All-Contemporary Globe Season to Include 2 Premieres


The Old Globe will present a world premiere musical and a world premiere comedy in its upcoming six-play 1992 winter season.

The musical "A . . . My Name Is Still Alice," by Joan Micklin Silver and Julianne Boyd takes a look at the characters in the their earlier popular small musical "A . . . My Name is Alice" 10 years later.

"Bargains," by Jack Heifner, playwright of "Vanities," is a comedy about life at the markdown counter of a small-town shop; the play was set to open on Broadway last year until a producer dropped out and financing fell through. The play will run March 19-April 26. Jack O'Brien, artistic director of the Old Globe, will direct.

Three other plays are West Coast premieres, including A.R. Gurney's "The Old Boy" by Old Globe Associate Artist A.R. Gurney and Jon Robin Baitz' "Substance of Fire"--both fresh from Off Broadway's Playwrights Horizons Studio Theater. Ed Schmidt's "Mr. Rickey Calls a Meeting" previously played in Chicago. The sixth play is to be announced.

Three plays will be presented on the main stage and three at the Cassius Carter Centre Stage.

The season is completely contemporary, featuring writers new to Globe audiences as well as some who are familiar here. Gurney's work has been performed at the Globe in the past, most recently "The Snow Ball," an Old Globe-commissioned work that opens Friday at the Huntington Theatre in Boston. Other Gurney works at the Globe include "Love Letters," (1990) "The Cocktail Hour," (1988) "Another Antigone" (1987) and "The Dining Room" (1983).

Boyd directed "A . . . My Name is Alice" here in 1989, as well as "Necessities," (1991) "Tea" (1988) and "As You Like It" (1990). Heifner's "Bargains" had its debut at the Old Globe's Play Discovery Series earlier this year, and Baitz and Schmidt will make their Old Globe debuts with their shows.

Thomas Hall, managing director of the Old Globe Theatre, described the season as "the culmination of the last five to eight years of collaboration with people who have turned out to be some of the country's best writing talent. We've made a lot of long-term investments in writers. It's a process that takes a great deal of nurturing and time."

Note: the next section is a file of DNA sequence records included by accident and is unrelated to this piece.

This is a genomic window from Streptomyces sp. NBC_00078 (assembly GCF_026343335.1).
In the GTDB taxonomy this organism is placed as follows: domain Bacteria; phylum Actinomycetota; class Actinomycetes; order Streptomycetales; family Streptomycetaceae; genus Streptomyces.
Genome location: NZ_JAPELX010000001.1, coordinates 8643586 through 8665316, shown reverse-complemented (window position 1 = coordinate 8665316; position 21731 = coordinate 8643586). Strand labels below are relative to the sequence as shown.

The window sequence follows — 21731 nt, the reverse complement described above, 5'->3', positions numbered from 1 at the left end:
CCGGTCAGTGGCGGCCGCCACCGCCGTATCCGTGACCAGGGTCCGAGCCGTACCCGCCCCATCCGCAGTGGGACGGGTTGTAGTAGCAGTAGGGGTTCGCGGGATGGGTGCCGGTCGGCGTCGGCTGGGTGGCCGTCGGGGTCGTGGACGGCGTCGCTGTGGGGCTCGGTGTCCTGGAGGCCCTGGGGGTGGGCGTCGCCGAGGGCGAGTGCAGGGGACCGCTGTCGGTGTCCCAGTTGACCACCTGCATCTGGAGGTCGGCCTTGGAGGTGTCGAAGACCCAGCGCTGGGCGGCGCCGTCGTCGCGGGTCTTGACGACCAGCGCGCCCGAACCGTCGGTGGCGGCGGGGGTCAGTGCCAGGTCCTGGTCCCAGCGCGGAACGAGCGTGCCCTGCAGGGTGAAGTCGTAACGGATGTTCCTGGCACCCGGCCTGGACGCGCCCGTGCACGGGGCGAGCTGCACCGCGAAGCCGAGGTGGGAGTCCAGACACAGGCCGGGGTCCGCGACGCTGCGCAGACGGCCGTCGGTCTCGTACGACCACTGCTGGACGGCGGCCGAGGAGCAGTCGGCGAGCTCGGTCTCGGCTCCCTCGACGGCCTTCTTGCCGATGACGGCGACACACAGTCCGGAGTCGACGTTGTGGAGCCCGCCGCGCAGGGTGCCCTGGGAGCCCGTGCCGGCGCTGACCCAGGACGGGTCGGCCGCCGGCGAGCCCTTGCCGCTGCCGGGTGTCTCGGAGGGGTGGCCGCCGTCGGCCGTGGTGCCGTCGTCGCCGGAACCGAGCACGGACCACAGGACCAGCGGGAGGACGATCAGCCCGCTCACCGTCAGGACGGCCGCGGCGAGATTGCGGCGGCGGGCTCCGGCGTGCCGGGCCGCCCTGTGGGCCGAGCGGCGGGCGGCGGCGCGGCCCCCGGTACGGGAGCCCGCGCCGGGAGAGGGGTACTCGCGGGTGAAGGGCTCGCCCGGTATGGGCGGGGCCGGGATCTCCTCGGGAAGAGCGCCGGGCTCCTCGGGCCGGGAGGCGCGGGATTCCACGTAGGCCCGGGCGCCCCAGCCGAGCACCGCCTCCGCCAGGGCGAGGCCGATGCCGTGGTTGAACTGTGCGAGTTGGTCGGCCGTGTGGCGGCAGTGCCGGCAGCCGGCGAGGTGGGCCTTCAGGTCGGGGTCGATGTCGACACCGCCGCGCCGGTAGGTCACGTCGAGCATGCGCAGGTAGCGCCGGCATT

The Old Globe's main-stage season will begin with "The Substance of Fire," Jan. 23-March 1. Acclaimed by Frank Rich in the New York Times for its Playwrights Horizons run in New York in March, "The Substance of Fire" tells the story of a brilliant New York publisher at war with America's changing literary tastes as well as with his own children. Harold Gould, whom Hall said was responsible for bringing the show to the Globe's attention, will star.

"A . . . My Name is Still Alice," May 14-21 on the main stage, will feature most--and possibly all--of the original 1984 New York cast. The Old Globe also plans a workshop of the show in January, Hall said; he expects it will end up about 60% as long as it is now. "A . . . My Name is Alice" was a big hit for the Globe in 1989.

The Cassius Carter season will begin with "The Old Boy" Jan. 18-March 1. The play is about a distinguished WASP alumnus who returns to his old prep school only to confront mistakes in his past--specifically the harm he did to a homosexual classmate in the guise of trying to help him hide and conform. The show drew mixed notices at its New York premiere in May; Gurney is reworking the script in Boston between rehearsals of "The Snow Ball."

The Cassius Carter season continues with "Mr. Rickey Calls a Meeting," May 9-June 21. The show centers around the historic decision made by Brooklyn Dodgers General Manager Branch Rickey to hire Jackie Robinson as the first black to play in the major leagues. The imagined "meeting" of the title is the one Rickey calls with singer Paul Robeson, entertainer Bill (Bojangles) Robinson and fighter Joe Louis to see what they think of his idea.

The to-be-announced production will run March 14-April 26 in the Cassius Carter and will not be "March of the Falsettos" as was previously rumored. "The opportunity to do 'A . . . My Name is Still Alice' made it impossible to do 'Falsettos' at the same time," Hall said.

Nor will it be the new August Wilson play, which is not yet completed. "But we'll be unequivocally welcoming of it (the new Wilson script) whenever it comes, which will probably be next season," he said. Additional directors and actors will be announced later.

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